# 263. Ugly Number I & II

Reference: Problem I & Problem II
Difficulty: Easy

## Problem

Write a program to check whether a given number is an ugly number.

Ugly numbers are positive numbers whose prime factors only include 2, 3, 5.

Note:

• Non-prime factors are allowed, e.g. 8 is an ugly number.
• 1 is typically treated as an ugly number.
• Input is within the 32-bit signed integer range: $[−2^{31}, 2^{31} − 1]$.

Example:

## Analysis

The brute-force solution is to check all prime factors of num. By examining prime factors, determining if the factor is a prime is costly.

### Recursion

The idea is that if a number num has factors 2, 3, 5 remove the effect of these factors by division. For example, 21 has a factor 3, so we can determine if it is an ugly number by indirectly checking if 21 / 3 is an ugly number.

If num is an ugly number, we will be at last examining num = 1.

If not:

Here is the code:

Time: $O(\log{N})$ since the num / 2 can only occur in $\log{N}$ times at most.
Space: $O(\log{N})$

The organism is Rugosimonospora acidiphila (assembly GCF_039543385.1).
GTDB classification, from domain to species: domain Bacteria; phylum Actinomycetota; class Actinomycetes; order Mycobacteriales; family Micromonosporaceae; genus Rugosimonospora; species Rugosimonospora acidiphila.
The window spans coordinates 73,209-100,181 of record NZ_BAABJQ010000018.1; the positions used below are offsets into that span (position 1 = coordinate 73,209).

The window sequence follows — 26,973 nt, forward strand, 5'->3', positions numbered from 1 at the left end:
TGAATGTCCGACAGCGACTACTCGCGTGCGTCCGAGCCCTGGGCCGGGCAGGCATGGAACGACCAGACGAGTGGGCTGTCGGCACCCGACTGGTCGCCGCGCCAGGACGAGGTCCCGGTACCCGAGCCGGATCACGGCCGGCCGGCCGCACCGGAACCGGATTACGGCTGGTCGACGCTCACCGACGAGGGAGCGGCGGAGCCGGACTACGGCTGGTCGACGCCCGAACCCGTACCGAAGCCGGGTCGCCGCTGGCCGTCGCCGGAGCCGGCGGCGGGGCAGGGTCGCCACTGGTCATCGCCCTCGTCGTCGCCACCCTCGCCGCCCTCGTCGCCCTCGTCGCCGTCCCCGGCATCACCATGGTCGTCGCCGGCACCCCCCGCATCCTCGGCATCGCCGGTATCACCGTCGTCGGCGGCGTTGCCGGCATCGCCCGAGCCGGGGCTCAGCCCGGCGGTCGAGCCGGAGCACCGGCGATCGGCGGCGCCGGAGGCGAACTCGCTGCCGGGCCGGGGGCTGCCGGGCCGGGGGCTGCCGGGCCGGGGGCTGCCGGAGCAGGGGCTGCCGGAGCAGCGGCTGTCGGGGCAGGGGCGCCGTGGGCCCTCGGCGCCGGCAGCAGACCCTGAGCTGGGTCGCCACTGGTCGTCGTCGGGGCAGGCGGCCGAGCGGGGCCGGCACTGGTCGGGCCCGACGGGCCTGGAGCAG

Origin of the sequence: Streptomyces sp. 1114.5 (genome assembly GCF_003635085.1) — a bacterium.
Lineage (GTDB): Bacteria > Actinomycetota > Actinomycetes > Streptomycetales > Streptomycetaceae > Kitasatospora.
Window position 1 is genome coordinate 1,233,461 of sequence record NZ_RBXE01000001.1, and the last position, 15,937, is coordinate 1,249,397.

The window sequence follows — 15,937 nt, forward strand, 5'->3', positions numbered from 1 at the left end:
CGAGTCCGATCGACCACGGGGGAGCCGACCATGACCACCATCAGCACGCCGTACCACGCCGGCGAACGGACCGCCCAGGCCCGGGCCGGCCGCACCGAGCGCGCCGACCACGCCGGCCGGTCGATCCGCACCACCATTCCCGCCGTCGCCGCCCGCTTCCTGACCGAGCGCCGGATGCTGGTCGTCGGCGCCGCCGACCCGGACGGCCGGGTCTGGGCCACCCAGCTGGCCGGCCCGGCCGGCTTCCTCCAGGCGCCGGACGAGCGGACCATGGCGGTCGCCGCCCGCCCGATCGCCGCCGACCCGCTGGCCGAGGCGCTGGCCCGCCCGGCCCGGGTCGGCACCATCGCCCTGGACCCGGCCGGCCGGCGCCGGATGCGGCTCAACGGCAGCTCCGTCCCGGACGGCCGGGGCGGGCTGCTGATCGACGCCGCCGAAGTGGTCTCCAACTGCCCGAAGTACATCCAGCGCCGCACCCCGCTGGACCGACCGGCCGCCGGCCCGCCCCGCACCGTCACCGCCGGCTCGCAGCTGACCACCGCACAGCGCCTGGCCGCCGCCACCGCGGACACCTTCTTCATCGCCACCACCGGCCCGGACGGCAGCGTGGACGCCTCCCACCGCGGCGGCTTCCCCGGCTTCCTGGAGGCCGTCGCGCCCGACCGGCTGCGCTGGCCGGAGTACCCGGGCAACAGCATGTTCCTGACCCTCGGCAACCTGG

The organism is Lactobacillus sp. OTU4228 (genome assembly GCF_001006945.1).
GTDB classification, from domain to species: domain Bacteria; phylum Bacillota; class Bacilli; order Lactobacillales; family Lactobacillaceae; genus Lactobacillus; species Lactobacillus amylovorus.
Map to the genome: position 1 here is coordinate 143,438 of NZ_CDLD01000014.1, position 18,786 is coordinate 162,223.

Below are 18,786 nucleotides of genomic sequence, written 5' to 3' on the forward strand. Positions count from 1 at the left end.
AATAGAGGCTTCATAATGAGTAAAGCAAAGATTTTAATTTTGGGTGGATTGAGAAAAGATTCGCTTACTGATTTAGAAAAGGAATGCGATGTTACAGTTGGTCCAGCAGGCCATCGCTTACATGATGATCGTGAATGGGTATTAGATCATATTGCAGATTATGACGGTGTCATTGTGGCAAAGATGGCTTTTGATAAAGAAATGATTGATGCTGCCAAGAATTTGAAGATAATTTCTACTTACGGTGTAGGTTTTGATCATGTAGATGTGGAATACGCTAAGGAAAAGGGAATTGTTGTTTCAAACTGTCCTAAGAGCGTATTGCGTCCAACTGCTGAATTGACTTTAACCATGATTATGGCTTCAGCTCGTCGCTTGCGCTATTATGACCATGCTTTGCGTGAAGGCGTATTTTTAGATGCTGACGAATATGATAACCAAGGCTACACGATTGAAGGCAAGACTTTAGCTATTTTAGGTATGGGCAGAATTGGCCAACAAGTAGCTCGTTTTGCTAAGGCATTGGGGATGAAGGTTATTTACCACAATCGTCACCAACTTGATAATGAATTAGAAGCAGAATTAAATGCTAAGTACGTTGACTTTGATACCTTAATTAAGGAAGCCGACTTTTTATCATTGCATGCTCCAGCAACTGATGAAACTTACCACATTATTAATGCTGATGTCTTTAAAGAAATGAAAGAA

### Iteration

Time: $O(\log{N})$
Space: $O(1)$

## Ugly Number II

Write a program to find the n-th ugly number.

Ugly numbers are positive numbers whose prime factors only include 2, 3, 5.

Note:

• 1 is typically treated as an ugly number.
• n does not exceed 1690.

Example:

### Priority Queue

An ugly number must be multiplied by either 2, 3, 5 from a smaller ugly number. We can use a priority queue, but have to remove duplicates when polling elements from it.

Note:

• Use long since we may put in very large elements in advance, say val * 5, although they are not within the range of n.
• (int) Long, (Integer) Long are illegal.

Time: $O(N\log{N})$
Space: $O(N)$

### DP (clever)

Since 1 <= n <= 1690, we can pre-compute n ugly numbers and return the result in constant time.

Time: $O(N)$
Space: $O(N)$

Comment Junhao Wang
a software engineering cat